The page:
und auf den Fluren laß die Winde los.
Befiehl den letzten Früchten reif zu sein
gib Ihnen noch zwei südlichere Tage
dräng sie zur Vollendung hin und jage
die letzte Süße in den schweren Wein.
Wer jetzt kein Haus hat, baut sich keines mehr
wer jetzt allein ist, wird es lange bleiben,
wird lesen, wachen, lange Briefe schreiben
und wird auf den Alleen hin und her
unruhig wandern, wenn die Blätter treiben.
Lord: it is time. The summer was immense.
Lay your shadow on the sundials
and let loose the wind in the fields.
Bid the last fruits to be full;
give them another two more southerly days,
press them to ripeness, and chase
the last sweetness into the heavy wine.
Whoever has no house now will not build one anymore.
Whoever is alone now will remain so for a long time,
will stay up, read, write long letters,
and wander the avenues, up and down,
restlessly, while the leaves are blowing.
Rainer Maria Rilke
30. August, 2014 When I was in German 201, which seems like decades ago, during the first week of September our professor made us read the Rilke poem out loud again and again and again. It’s lovely, filigree-fine–impossible to translate into good English.
Suddenly it is autumn on the farm. The tomato plants are turning brown, the plums are falling from the trees, the leaves perhaps aren’t as green as they were two weeks ago. Summer’s over….strange.
And I’m moving on, too–I’ll be in Mainz by this evening, where I will have the chance to unpack my suitcase for the first time in two months. It will be good to get there.
17. August, 2014 In Germany, everyone goes walking on Sunday afternoons. Here on the farm, even the animals come–two dogs, two donkeys. We walked through the woods, up to a high field where we could see the whole windswept valley, corn and wheat fields and rows of wind turbines in the distance.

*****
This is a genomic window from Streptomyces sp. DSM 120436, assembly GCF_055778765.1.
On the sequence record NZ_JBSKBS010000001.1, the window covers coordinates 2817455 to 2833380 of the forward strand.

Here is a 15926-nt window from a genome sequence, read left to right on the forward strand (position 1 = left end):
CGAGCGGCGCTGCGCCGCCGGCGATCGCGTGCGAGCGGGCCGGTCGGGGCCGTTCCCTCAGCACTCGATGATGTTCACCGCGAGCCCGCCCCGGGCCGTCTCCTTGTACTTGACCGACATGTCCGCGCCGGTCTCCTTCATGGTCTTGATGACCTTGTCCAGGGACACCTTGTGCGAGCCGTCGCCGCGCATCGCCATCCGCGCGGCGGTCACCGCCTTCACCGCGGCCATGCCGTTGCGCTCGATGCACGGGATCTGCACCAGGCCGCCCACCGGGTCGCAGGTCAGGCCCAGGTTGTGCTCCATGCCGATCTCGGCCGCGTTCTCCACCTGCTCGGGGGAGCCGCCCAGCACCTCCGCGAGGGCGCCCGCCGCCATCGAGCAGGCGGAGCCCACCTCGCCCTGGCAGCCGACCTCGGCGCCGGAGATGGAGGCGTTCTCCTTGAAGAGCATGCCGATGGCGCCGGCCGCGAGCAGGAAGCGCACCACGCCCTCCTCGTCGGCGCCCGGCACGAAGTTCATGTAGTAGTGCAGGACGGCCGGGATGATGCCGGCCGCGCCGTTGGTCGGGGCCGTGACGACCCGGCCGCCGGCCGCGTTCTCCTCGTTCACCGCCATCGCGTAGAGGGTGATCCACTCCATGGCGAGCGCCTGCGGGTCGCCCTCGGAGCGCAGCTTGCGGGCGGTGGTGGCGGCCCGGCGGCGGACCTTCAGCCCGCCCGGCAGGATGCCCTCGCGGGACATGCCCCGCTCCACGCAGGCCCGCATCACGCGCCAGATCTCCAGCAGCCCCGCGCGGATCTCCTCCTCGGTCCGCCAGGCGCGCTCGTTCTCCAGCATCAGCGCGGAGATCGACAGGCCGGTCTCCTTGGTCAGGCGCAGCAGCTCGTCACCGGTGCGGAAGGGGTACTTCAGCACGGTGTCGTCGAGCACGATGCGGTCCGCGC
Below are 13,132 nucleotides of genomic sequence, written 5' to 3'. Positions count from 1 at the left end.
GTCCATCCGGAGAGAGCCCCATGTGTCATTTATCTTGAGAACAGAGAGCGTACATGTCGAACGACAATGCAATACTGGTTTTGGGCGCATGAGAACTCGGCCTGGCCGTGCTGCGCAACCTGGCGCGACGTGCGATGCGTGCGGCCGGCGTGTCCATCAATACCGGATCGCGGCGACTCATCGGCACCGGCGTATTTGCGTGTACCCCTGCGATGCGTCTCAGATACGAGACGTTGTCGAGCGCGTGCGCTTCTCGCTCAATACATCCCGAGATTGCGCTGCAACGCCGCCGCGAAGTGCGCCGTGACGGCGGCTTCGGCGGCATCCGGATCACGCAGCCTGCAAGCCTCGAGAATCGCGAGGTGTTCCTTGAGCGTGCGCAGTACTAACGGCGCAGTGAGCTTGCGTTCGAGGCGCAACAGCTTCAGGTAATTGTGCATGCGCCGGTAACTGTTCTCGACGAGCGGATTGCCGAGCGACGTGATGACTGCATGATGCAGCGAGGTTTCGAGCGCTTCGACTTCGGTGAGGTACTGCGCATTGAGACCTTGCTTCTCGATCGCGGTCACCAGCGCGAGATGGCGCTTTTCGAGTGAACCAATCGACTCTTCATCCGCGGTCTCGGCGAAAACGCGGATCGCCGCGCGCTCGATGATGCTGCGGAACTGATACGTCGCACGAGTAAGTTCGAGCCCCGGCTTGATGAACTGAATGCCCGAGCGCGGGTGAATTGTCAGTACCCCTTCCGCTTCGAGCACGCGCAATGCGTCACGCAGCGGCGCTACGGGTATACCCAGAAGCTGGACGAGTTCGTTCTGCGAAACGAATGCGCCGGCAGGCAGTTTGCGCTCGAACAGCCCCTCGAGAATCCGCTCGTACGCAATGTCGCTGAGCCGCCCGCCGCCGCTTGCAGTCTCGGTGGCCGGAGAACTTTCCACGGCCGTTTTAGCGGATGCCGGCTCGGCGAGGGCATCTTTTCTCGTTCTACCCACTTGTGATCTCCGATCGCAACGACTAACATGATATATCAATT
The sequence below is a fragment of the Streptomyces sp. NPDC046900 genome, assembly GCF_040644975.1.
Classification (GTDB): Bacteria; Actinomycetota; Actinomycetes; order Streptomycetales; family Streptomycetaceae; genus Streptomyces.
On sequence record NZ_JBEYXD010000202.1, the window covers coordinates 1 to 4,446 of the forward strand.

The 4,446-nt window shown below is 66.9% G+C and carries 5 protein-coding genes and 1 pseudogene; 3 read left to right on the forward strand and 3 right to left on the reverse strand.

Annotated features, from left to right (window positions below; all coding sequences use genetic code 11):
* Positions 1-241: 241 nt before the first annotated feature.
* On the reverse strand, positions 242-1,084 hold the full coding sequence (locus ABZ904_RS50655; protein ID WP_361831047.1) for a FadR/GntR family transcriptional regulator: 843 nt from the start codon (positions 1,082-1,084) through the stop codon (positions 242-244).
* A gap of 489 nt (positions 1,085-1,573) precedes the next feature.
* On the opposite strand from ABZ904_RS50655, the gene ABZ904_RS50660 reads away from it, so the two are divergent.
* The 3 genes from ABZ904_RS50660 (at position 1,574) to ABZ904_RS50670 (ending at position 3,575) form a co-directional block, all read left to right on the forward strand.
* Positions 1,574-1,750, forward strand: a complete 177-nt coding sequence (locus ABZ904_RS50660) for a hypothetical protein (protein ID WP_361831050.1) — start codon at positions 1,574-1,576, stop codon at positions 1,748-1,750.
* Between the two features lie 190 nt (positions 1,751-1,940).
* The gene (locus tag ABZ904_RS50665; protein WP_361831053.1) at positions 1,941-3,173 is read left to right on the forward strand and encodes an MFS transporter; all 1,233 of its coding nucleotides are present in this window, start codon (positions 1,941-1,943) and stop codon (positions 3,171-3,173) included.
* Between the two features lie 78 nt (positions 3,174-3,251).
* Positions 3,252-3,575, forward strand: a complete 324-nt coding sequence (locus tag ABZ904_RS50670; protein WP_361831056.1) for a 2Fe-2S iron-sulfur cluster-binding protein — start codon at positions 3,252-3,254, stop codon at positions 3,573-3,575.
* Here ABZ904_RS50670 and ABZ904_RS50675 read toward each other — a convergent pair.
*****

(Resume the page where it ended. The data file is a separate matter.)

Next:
Autumn came all at once last week to Kulmbach–two days of pouring, freezing rain, and now bright sunshine and cold wind. You can tell it’s autumn in Bavaria, we learn one morning at breakfast, when the plums in the garden are no longer warm to the touch. Herr: es ist Zeit. Der Sommer war sehr groß…
When we come out into the field above the farm, there’s a tiny red-roofed dorf on the left, and the local castle, the Plassenburg, on the right. A castle. This constant proximity to 1200-year-old fortresses will never cease to astound me. In Würzburg, the Marienberg was visible from almost any point in the city–no small wonder, to take the bus to the Innenstadt every morning with a castle on the horizon. “Yes, marvelous, but think about everything behind it!” the professor says. “Suppression of the lower classes, cruel feudalism, some prince or other lording it over the masses in the stinking city and hauling up the occasional girl for his enjoyment….” “Sometimes you can think too much,” I say.
In the end, it’s amazing how fast I am falling in love with Bavaria. And not the sort of touristy, there-and-gone in a weekend sort of love, but the sort of love I have for Vermont–deep-seated, rooted in the people, the land, the way of life. I’m almost sorry to be studying in Mainz, all the way over in Rheinland-Pfalz. Still, I am here to learn and see as much as I can, and not to put down roots. In the end, it’s all good.